Both my parents are pharmacists, so I grew up surrounded by medicines and people who relied on them to stay alive. The idea, then, that access to vital treatment should ever be denied horrifies me. What horrifies me more is that there is a bunch of lobbyists in Brussels who get paid handsomely to argue that such access should be restricted to the better-off.
Using freedom of information rules, I have obtained a few hundred documents exchanged between the European Commission and pharmaceutical corporations. Not everything I asked for has been released but there is enough here to realise that the myopic profit-fixated recommendations of Big Pharma are routinely swallowed by civil servants and regurgitated as official EU policy.
Right now, I’m looking at a 2008 letter about talks aimed at reaching a free trade agreement (FTA) between the EU and South Korea. It is signed by Brian Ager from the European Federation for Pharmaceutical Industries and Associations (EFPIA) and was sent to a number of high-flyers in the Commission, including David O’Sullivan, then its director-general for trade.
Ager was adamant that the EU must have strong provisions on intellectual property included in any deal with Seoul. In particular, he wanted a clause relating to “data exclusivity”. That is a fancy way of saying that makers of generic drugs should be banned from using information (on safety and clinical trials, for example) that the “originator” of a medicine hands over to the authorities when registering that product. Data exclusivity is a monopoly power, different from patents. And the measures advocated by Ager stretch beyond the main international system on patents: the trade-related aspects of industrial property rights agreement (TRIPS).
As the EU has been pushing for six years of data exclusivity to apply to new medicines introduced in Russia and China, Ager argued that the same timeframe should apply with Korea. “A weaker regime in the context of the EU-Korea FTA agreement (sic) would have a negative effect beyond the single country, setting a precedent that may adversely influence other negotiations,” he wrote.
It is significant that Ager wanted the EU to be even more aggressive towards the Koreans than the Americans had been. A draft US-Korea agreement – still not ratified by either side in 2011 – provides for a data exclusivity system of only five years, he noted.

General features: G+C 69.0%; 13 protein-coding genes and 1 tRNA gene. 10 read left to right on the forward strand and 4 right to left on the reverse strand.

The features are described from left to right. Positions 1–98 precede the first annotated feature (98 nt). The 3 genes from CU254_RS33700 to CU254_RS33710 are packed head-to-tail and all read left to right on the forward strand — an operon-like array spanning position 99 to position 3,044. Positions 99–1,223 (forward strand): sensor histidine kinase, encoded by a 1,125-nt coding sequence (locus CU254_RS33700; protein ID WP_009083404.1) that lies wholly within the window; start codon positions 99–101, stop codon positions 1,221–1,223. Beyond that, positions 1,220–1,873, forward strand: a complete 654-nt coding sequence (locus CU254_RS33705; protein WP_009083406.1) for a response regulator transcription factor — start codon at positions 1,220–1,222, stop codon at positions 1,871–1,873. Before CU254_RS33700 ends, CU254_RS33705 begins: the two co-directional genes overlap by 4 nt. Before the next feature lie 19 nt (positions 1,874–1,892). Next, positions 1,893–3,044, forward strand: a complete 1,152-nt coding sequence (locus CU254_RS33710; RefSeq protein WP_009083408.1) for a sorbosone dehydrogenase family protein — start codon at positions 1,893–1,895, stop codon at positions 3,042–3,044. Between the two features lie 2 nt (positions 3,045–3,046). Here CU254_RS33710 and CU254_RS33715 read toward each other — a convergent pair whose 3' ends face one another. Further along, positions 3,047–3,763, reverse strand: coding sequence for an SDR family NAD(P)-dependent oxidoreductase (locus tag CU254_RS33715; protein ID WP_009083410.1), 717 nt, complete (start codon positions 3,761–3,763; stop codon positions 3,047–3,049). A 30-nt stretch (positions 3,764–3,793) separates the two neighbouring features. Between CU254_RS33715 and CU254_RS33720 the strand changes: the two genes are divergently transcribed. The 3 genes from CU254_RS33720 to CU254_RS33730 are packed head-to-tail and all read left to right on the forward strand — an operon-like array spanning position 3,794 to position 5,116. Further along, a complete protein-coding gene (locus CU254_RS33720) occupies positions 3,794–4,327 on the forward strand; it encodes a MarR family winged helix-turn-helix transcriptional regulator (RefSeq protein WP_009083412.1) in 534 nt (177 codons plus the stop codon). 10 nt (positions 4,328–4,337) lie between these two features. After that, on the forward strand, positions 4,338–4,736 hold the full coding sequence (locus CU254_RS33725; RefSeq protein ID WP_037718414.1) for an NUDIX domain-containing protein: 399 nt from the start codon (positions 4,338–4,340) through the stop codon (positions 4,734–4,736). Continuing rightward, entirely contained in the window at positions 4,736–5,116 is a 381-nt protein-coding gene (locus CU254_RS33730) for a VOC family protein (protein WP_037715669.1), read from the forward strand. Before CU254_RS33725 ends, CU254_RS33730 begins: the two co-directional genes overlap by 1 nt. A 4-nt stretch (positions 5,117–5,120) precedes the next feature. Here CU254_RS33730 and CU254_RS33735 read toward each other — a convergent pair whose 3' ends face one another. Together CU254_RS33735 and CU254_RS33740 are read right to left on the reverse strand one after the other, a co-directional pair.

This does not mean that Washington is naturally inclined to be more generous to generics. In 2001, Jordan signed a free trade agreement with the US. Under it, the data exclusivity arrangements for many medicines was extended from five to eight years. In 2007, Oxfam published a report concluding that by delaying the availability of unbranded versions of medicines, Jordan’s drug prices rose by 20%. This was in a country where 40% of the population did not have health insurance. As a result, Jordanians suffering from heart disease and diabetes faced bills two to six times higher than their neighbours in Egypt, which didn’t have such onerous requirements, paid for the same medicines.
Admittedly, Ager didn’t get everything he coveted. The agreement that the EU eventually signed with Korea – and which MEPs approved in February – provides for the five year system that Ager deemed inadequate. But EFPIA is continuing to demand that the full six years should apply in a separate deal under negotiation with India, the key supplier of generic drugs used to fight AIDS and other major killers in developing countries.
EFPIA’s member companies include Pfizer, GlaxoSmithKline, Novartis and Merck. Of course, it professes to be concerned about healing the poor. But the documents I’ve seen paint a nastier picture.
In 2007, EFPIA’s Brendan Barnes pressurised the EU to torpedo an access to medicines initiative by Brazil. Whereas the Brazilian government wished to have greater attention paid to intellectual property issues by the World Health Organisation (WHO), Barnes contended that that Geneva-based body was not “well-equipped” to deal with such matters. It is obvious from his efforts to persuade the EU to resist “this expansion of the WHO’s mandate” that he wanted intellectual property to continue being treated as a commercial matter, rather than a public health one.
Barnes’s efforts proved effective. Later in 2007, Portugal, then the holder of the EU’s presidency, submitted a paper to the WHO, telling it to pay less attention to intellectual property.
Time and again, the documents given to me indicate there is a cosy relationship between the Commission and Big Pharma. Numerous meetings are held between the two sides, without any input from public health advocates or campaigners against poverty. And I was particularly interested to learn that some emails journalists send to the Commission are passed on to the drugs industry.
Perhaps the most troubling aspect of the correspondence is the inconsistency in it. While Big Pharma does everything to thwart competition from cheaper generics, it still sucks up to the EU hierarchy by proclaiming its commitment to “competitiveness” at every opportunity. In one 2010 letter EFPIA’s Andrew Whitty wrote: “The challenge is to find a policy approach that delivers fast access to medicine, enhanced competitiveness, balanced budgets and reward for innovation.”
Call me old-fashioned but I believe health care is about trying to make sick people recover or – in terminal cases – relieving their pain. The logic of profit and loss, of competitiveness and balanced budgets should be viewed as irrelevant in this debate, especially when it relates to the world’s poorest.
·First published by New Europe (www.neurope.eu), 17-23 April 2011
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